The Globalization of the NBA
By Andrew Jones
When you think of a sport that is well known globally, what comes to mind? Is it Formula One Racing? Is it Football (Soccer)? Or is it boxing? These three sports definitely come to my mind, but nowadays people are saying the NBA. Basketball in general has a global appeal as we saw in the Tokyo 2020 Olympics last year and the NBA is the main reason why.
The NBA earns an average of 8 billion US dollars per year, making it the 3rd most profitable sports league in the world. Not only does this figure represent the United States but the revenue comes from a variety of different sources across the globe. They cover several continents which all have a significant impact in the global game of the NBA.
Back in the 1980’s and 1990’s, the United States have always dominated the game of basketball. The NBA itself was filled with mostly US born players in Larry Bird, Magic Johnson, Michael Jordan, and many others. But things started to change in the 2000’s. The NBA started to expand to various countries bringing in more and more international players.
As most of us probably know, Yao Ming was one of them. Yao Ming being drafted in the 2002 NBA Draft was a major shift into global appeal for the NBA into Asia, especially into China. His presence in the NBA boosted fan bases all across China and we began to see the influence a player could have domestically and internationally.
“We realize the U.S. is a little less than four or five percent of the global population and we have a whole world out there that loves basketball and loves the NBA.” Commissioner Adam Silver
As Adam Silver mentioned, we continuously see the increase in international exposure in Europe, Asia and Africa as well, creating more and more incredible talent internationally consistently. For example, Giannis Antetekounmpo (Greece) and Nikola Jokic (Serbia) winning the MVP in recent years and also having up and coming new talent in Luka Doncic (Slovenia) and Rui Hachimura (Japan). Now we even have the “NBA Global Games” in London, Paris, Tokyo, Mexico City and Africa. Not only has this affected the viewership for players and fan bases across the globe, but the creation of different International brand sponsorships and partnerships throughout the league has had a huge impact as well.
A great example is Bibigo. Who is Bibigo? Well, Bibigo is a global brand created by CJ, who is Korea’s #1 lifestyle Company. They take delicious cuisines and revamp the recipes to fit today’s modern, non-stop lifestyles. Now why are they important? Well, they announced a MEGA partnership with the Los Angeles Lakers to be on their jersey and to promote global appeal a year ago. They are the first international partnership for the Lakers and certainly has opened doors for other international brands to do partnerships with NBA teams or the league itself.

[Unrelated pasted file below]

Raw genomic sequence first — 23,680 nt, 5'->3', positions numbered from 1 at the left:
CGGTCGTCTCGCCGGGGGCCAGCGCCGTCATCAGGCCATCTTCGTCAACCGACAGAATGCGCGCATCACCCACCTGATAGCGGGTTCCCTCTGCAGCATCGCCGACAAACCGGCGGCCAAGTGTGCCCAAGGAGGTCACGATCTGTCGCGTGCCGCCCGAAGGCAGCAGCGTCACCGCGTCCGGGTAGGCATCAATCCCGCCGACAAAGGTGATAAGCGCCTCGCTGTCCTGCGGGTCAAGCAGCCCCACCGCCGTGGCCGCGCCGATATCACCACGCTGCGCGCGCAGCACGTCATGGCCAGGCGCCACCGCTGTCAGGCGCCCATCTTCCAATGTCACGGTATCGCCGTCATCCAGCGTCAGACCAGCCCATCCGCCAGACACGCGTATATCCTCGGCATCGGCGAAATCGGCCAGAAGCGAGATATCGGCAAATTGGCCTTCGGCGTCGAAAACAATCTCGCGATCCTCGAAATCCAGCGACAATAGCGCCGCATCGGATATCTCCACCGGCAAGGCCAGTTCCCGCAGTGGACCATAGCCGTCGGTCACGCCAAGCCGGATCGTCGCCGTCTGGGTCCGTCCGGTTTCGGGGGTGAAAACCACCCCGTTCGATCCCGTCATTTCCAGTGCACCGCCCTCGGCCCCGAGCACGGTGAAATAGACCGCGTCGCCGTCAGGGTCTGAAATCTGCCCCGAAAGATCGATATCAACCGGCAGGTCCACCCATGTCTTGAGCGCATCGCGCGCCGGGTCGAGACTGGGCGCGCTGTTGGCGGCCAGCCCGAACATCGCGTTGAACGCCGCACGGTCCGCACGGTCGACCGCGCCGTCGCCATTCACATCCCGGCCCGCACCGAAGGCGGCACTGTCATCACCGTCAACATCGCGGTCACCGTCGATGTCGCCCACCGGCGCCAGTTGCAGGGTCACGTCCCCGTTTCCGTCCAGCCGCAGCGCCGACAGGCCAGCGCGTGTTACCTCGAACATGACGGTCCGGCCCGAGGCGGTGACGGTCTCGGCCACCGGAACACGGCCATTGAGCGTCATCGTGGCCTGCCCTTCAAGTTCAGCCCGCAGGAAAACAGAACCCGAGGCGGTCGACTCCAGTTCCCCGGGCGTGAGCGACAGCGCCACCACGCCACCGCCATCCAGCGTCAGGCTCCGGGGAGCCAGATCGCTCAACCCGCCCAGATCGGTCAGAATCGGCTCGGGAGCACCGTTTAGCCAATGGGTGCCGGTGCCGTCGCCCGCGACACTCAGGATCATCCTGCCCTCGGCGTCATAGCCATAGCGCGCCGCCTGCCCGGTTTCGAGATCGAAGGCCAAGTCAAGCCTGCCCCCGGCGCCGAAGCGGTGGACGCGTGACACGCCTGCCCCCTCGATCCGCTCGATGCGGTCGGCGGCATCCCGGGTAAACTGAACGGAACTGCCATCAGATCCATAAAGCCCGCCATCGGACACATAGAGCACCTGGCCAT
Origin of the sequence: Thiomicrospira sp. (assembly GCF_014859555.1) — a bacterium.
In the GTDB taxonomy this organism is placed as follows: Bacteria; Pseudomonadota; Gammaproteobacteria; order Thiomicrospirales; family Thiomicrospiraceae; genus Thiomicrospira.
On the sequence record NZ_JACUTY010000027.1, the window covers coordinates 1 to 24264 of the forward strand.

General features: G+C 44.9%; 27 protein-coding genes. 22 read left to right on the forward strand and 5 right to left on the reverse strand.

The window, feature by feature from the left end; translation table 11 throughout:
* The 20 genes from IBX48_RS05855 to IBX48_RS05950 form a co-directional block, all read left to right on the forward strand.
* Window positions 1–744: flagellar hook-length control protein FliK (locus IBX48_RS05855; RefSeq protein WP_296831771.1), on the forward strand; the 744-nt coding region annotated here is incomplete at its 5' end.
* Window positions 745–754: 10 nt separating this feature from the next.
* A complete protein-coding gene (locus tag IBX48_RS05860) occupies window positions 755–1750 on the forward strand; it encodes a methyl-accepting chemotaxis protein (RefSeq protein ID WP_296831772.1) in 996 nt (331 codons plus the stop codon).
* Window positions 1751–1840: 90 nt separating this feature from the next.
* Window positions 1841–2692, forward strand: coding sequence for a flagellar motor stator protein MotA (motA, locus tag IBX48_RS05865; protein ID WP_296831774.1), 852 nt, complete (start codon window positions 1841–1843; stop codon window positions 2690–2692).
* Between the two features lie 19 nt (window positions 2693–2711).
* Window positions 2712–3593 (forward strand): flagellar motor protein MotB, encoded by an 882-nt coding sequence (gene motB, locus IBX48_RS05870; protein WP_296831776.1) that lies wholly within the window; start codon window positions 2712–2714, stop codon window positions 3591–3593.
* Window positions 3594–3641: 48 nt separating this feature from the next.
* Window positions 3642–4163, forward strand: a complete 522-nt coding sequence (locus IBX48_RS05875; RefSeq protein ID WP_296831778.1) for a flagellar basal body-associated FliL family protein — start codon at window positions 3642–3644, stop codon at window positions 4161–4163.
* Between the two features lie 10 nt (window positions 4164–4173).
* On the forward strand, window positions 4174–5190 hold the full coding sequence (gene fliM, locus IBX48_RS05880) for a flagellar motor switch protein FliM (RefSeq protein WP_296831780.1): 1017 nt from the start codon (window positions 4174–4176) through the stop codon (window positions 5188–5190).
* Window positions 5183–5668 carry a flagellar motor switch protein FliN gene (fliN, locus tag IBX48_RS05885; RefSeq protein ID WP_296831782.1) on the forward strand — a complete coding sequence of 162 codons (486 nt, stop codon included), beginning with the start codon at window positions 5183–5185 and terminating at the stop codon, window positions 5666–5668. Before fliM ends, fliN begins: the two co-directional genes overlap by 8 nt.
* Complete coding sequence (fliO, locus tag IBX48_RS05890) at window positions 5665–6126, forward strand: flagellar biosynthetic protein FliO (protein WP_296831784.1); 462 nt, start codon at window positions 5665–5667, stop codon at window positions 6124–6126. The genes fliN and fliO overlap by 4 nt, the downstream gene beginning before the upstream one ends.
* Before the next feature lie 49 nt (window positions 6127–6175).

“The NBA’s continued global growth year-over-year is no coincidence. What started with the late, great, David Stern, has only been continued in tremendous fashion by Adam Silver. It’s a league that is constantly adapting, and improving daily. Nearly every professional sports league is duplicating the NBA’s TMBO (Team Marketing & Business Operations) division, because why share secrets? Improvement comes in collaboration.
The jersey patch opened doors into global companies that only became matched by an ever-growing International Team Marketing Rights plan. I have no doubt that TMBO will continue to find new doors to open.” - Logan Furr, SVP Americas of Talisman
Here are some other partnerships the NBA and teams have internationally:
Rakuten (Japan) - Ecommerce Partnership + Golden State Warriors
Kumho Tire (South Korea) - Tire Partnership
Panini Group (Italy) - Trading Cards Partnership
Sony (Japan) - Video Game Console
Tissot (Switzerland) - Timekeeper Partnership
Moet Hennessy (France) - Spirits and Champagne
Louis Vuitton (France) - Luxury Bags and Luggage
KIA Motors (South Korea) - Automotive Partnership
Adidas (Germany) - Footwear Partnership
Bibigo (Korea) - LA Lakers
The NBA is a global sport and brands outside of the United States are starting to understand that. Companies that are seeking Brand Exposure globally are looking to partner with the NBA because of their global appeal. I personally saw it myself when I was coaching out in Japan last year. The league in Japan has changed it to make it more like the NBA; Playoff formats, All Star Weekend, the Draft, etc… NBA games are now televised in Japan and you would have never seen that 5 years ago.
We enjoy how global this sport and the association has become. I personally am excited to see what more the future holds for the NBA and how big of an impact it will have globally. Watch this space!